Antithrombotic treatment in transcatheter aortic valve implantation: Insights for cerebrovascular and bleeding events

Josep Rodés-Cabau, Harold L. Dauerman, Mauricio G. Cohen, Roxana Mehran, Eric M. Small, Susan S. Smyth, Marco A. Costa, Jessica L. Mega, Michelle L. O'Donoghue, E. Magnus Ohman, Richard C. Becker

Research output: Contribution to journalReview articlepeer-review

136 Scopus citations

Abstract

Transcatheter aortic valve implantation (TAVI) has emerged as a therapeutic alternative for patients with symptomatic aortic stenosis at high or prohibitive surgical risk. However, patients undergoing TAVI are also at high risk for both bleeding and stroke complications, and specific mechanical aspects of the procedure itself can increase the risk of these complications. The mechanisms of periprocedural bleeding complications seem to relate mainly to vascular/access site complications (related to the use of large catheters in a very old and frail elderly population), whereas the pathophysiology of cerebrovascular events remains largely unknown. Further, although mechanical complications, especially the interaction between the valve prosthesis and the native aortic valve, may play a major role in events that occur during TAVI, post-procedural events might also be related to a prothrombotic environment or state generated by the implanted valve, the occurrence of atrial arrhythmias, and associated comorbidities. Antithrombotic therapy in the setting of TAVI has been empirically determined, and unfractionated heparin during the procedure followed by dual antiplatelet therapy with aspirin (indefinitely) and clopidogrel (1 to 6 months) is the most commonly recommended treatment. However, bleeding and cerebrovascular events are common; these may be modifiable with optimization of periprocedural and post-procedural pharmacology. Further, as the field of antiplatelet and anticoagulant therapy evolves, potential drug combinations will multiply, introducing variability in treatment. Randomized trials are the best path forward to determine the balance between the efficacy and risks of antithrombotic treatment in this high risk-population.

Original languageEnglish
Pages (from-to)2349-2359
Number of pages11
JournalJournal of the American College of Cardiology
Volume62
Issue number25
DOIs
StatePublished - Dec 24 2013

Bibliographical note

Funding Information:
The 2012 Platelet Colloquium was supported by grants from AstraZeneca, Wilmington, Delaware; Daiichi/Eli Lilly Partnership, Parsippany, New Jersey and Indianapolis, Indiana; Merck & Co., Inc., Whitehouse Station, New Jersey; Regado Biosciences, Inc., Durham, North Carolina; St. Jude Medical, Inc., St. Paul, Minnesota; and The Medicines Company, Parsippany, New Jersey. Dr. Rodés-Cabau is a proctor for Edwards Lifesciences. Dr. Dauerman has consulted for Medtronic and The Medicines Company. Dr. Cohen has received grant support from Regado Biosciences and The Medicines Company ; honoraria from AstraZeneca; has been an investigator for Edwards Lifesciences; and has consulted for Edwards Lifesciences, Medtronic, and St. Jude. Dr. Mehran has received grant support from Bristol-Myers Squibb/sanofi and The Medicines Company ; has consulted for AstraZeneca and Regado Biosciences; and has been an advisory board member for Ortho-McNeil-Janssen. Dr. Small has patent-licensing arrangements with miRagen Therapeutics. Dr. Smyth has received grant support from AstraZeneca, Boehringer Ingelheim , and The Medicines Company . Dr. Costa has received honoraria from Abbott Vascular; has consulted for Abbott Vascular, Cordis, Daiichi/Eli Lilly, Medtronic, and St. Jude Medical; and has served on the speaker’s bureau for Daiichi-Sankyo. Dr. Mega has received grant support from Bayer Healthcare, Bristol-Myers Squibb, Daiichi/Eli Lilly, Johnson & Johnson , and sanofi-aventis ; and has consulted for Boehringer-Ingelheim and Janssen. Dr. O’Donoghue has received grant support from AstraZeneca and Eisai . Dr. Ohman has received research grants from Daiichi/Eli Lilly and Maquet ; has consulted for Abiomed, AstraZeneca, Biotie, Bristol-Myers Squibb, Gilead Sciences, Ikaria, Janssen Pharmaceuticals, Liposcience, Merck, Pozen, sanofi-aventis, The Medicines Company, and WebMD; and has received honoraria from Gilead Sciences, Janssen Pharmaceuticals, and The Medicines Company. Dr. Becker has received research grants from AstraZeneca, Bayer Pharmaceuticals, Bristol-Myers Squibb, Johnson & Johnson, Regado Biosciences, and The Medicines Company ; has been an investigator for AstraZeneca, Bayer Pharmaceuticals, Regado Biosciences, and The Medicines Company; has been an advisory board member for Daiichi and Merck; has received (modest) honoraria from Daiichi and Merck; and has received laboratory research services from Bristol-Myers Squibb and Johnson & Johnson.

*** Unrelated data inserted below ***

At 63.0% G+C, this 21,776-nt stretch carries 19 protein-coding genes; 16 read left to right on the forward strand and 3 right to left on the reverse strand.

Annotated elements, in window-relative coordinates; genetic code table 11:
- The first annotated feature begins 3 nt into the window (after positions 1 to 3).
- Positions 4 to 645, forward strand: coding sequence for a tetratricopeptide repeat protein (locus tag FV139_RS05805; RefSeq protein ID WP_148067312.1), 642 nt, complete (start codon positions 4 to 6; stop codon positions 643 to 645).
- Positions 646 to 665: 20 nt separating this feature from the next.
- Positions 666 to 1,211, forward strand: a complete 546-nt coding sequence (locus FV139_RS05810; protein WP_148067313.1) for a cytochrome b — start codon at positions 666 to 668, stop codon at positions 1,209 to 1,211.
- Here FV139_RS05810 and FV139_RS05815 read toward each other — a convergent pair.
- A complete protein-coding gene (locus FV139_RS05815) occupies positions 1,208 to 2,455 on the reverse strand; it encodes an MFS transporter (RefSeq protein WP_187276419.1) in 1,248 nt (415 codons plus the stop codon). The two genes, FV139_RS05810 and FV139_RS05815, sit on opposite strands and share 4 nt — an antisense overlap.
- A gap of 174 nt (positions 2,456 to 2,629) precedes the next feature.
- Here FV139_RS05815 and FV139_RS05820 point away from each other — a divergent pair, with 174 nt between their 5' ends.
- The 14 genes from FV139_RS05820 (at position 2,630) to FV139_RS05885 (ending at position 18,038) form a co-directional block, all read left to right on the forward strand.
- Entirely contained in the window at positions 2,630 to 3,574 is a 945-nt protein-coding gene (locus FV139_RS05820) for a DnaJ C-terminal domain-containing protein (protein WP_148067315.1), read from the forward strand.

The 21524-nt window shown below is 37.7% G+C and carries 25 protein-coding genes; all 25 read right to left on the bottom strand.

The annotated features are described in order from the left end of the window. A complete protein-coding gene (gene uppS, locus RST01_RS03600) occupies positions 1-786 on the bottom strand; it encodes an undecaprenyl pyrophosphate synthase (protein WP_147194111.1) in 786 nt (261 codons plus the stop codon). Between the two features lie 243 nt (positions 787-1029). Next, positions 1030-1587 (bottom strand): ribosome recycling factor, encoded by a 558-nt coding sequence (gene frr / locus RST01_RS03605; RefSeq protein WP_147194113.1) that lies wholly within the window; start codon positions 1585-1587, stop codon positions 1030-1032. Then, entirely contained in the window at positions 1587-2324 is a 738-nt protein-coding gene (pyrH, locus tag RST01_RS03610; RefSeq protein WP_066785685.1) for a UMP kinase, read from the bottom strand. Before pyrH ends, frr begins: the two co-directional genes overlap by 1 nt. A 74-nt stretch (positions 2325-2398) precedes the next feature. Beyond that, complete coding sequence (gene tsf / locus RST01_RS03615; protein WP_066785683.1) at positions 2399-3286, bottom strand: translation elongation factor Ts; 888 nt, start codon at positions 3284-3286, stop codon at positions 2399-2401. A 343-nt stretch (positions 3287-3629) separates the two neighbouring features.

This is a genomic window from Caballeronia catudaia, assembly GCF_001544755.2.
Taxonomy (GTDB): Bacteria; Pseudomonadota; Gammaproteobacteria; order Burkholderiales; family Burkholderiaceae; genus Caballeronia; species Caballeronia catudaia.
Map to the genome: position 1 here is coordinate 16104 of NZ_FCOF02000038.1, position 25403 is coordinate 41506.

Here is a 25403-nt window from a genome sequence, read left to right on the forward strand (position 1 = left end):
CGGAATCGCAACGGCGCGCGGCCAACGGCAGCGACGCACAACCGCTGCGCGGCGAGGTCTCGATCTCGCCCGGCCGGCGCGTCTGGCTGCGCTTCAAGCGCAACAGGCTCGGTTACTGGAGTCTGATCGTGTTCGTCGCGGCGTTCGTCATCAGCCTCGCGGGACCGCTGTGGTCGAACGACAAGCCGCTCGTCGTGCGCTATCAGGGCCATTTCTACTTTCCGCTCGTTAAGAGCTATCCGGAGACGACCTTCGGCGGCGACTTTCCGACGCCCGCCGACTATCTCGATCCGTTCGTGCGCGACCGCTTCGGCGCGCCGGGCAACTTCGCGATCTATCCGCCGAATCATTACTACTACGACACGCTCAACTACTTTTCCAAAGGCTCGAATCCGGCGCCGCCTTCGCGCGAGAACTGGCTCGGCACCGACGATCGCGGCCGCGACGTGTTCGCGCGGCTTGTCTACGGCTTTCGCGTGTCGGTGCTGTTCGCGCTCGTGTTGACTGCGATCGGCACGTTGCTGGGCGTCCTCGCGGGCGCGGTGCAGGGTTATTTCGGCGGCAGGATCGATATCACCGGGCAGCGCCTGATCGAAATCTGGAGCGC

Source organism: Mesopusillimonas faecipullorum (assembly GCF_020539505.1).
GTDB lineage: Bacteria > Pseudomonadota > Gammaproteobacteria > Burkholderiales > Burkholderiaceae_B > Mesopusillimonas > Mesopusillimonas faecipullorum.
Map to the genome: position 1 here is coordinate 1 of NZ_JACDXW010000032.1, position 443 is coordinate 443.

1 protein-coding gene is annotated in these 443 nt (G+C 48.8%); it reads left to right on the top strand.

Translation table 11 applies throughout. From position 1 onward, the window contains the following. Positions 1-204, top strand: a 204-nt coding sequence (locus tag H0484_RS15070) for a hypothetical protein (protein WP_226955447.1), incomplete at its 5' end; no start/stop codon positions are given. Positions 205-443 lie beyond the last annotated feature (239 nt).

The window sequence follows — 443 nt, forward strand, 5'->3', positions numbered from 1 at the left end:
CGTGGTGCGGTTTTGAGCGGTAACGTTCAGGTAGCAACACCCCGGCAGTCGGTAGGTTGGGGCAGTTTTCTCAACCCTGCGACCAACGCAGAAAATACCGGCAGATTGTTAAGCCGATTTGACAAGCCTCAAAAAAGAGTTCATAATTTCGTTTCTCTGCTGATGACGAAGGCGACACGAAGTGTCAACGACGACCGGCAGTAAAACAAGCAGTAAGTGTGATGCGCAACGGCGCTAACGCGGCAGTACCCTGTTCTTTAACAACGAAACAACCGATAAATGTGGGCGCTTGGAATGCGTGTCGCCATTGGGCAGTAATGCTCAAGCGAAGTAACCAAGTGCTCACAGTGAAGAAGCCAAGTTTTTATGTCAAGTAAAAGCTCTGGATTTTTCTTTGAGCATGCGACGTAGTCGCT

Keywords

  • antiplatelet agents
  • bleeding
  • platelets
  • stroke
  • transcatheter aortic valve implantation

ASJC Scopus subject areas

  • Cardiology and Cardiovascular Medicine

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